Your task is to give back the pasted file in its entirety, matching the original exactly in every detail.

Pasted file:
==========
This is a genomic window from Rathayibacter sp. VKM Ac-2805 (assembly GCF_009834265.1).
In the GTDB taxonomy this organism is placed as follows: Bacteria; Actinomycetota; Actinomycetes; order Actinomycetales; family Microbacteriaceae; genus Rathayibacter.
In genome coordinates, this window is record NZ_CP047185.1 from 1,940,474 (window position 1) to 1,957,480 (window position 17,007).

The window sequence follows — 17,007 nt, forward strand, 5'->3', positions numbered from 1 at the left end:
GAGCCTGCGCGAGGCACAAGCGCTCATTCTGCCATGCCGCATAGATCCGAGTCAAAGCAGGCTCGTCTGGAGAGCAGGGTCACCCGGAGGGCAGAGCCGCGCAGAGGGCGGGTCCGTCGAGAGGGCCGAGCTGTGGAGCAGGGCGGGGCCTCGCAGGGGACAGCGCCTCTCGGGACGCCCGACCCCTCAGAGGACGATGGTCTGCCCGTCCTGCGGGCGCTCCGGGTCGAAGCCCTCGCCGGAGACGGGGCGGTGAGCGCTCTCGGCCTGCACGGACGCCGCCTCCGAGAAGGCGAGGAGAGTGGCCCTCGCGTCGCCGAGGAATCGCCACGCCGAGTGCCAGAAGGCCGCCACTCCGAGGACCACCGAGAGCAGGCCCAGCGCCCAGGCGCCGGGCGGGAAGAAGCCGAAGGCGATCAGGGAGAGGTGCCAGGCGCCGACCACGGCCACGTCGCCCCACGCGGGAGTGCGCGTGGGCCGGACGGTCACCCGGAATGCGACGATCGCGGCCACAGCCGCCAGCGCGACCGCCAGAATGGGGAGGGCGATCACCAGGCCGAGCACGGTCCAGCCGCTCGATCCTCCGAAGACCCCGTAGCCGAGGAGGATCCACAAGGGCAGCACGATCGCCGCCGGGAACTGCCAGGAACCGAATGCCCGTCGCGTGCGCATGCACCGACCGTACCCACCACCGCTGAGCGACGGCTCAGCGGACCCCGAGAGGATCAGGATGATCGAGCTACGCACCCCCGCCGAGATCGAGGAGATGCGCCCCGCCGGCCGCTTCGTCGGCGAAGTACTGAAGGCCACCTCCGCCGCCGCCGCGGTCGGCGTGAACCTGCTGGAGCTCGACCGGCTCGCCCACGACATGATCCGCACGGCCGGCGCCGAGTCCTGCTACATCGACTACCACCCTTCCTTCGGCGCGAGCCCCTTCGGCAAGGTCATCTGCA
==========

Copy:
This is a genomic window from Rathayibacter sp. VKM Ac-2805 (assembly GCF_009834265.1).
In the GTDB taxonomy this organism is placed as follows: Bacteria; Actinomycetota; Actinomycetes; order Actinomycetales; family Microbacteriaceae; genus Rathayibacter.
In genome coordinates, this window is record NZ_CP047185.1 from 1,940,474 (window position 1) to 1,957,480 (window position 17,007).

The window sequence follows — 17,007 nt, forward strand, 5'->3', positions numbered from 1 at the left end:
GAGCCTGCGCGAGGCACAAGCGCTCATTCTGCCATGCCGCATAGATCCGAGTCAAAGCAGGCTCGTCTGGAGAGCAGGGTCACCCGGAGGGCAGAGCCGCGCAGAGGGCGGGTCCGTCGAGAGGGCCGAGCTGTGGAGCAGGGCGGGGCCTCGCAGGGGACAGCGCCTCTCGGGACGCCCGACCCCTCAGAGGACGATGGTCTGCCCGTCCTGCGGGCGCTCCGGGTCGAAGCCCTCGCCGGAGACGGGGCGGTGAGCGCTCTCGGCCTGCACGGACGCCGCCTCCGAGAAGGCGAGGAGAGTGGCCCTCGCGTCGCCGAGGAATCGCCACGCCGAGTGCCAGAAGGCCGCCACTCCGAGGACCACCGAGAGCAGGCCCAGCGCCCAGGCGCCGGGCGGGAAGAAGCCGAAGGCGATCAGGGAGAGGTGCCAGGCGCCGACCACGGCCACGTCGCCCCACGCGGGAGTGCGCGTGGGCCGGACGGTCACCCGGAATGCGACGATCGCGGCCACAGCCGCCAGCGCGACCGCCAGAATGGGGAGGGCGATCACCAGGCCGAGCACGGTCCAGCCGCTCGATCCTCCGAAGACCCCGTAGCCGAGGAGGATCCACAAGGGCAGCACGATCGCCGCCGGGAACTGCCAGGAACCGAATGCCCGTCGCGTGCGCATGCACCGACCGTACCCACCACCGCTGAGCGACGGCTCAGCGGACCCCGAGAGGATCAGGATGATCGAGCTACGCACCCCCGCCGAGATCGAGGAGATGCGCCCCGCCGGCCGCTTCGTCGGCGAAGTACTGAAGGCCACCTCCGCCGCCGCCGCGGTCGGCGTGAACCTGCTGGAGCTCGACCGGCTCGCCCACGACATGATCCGCACGGCCGGCGCCGAGTCCTGCTACATCGACTACCACCCTTCCTTCGGCGCGAGCCCCTTCGGCAAGGTCATCTGCA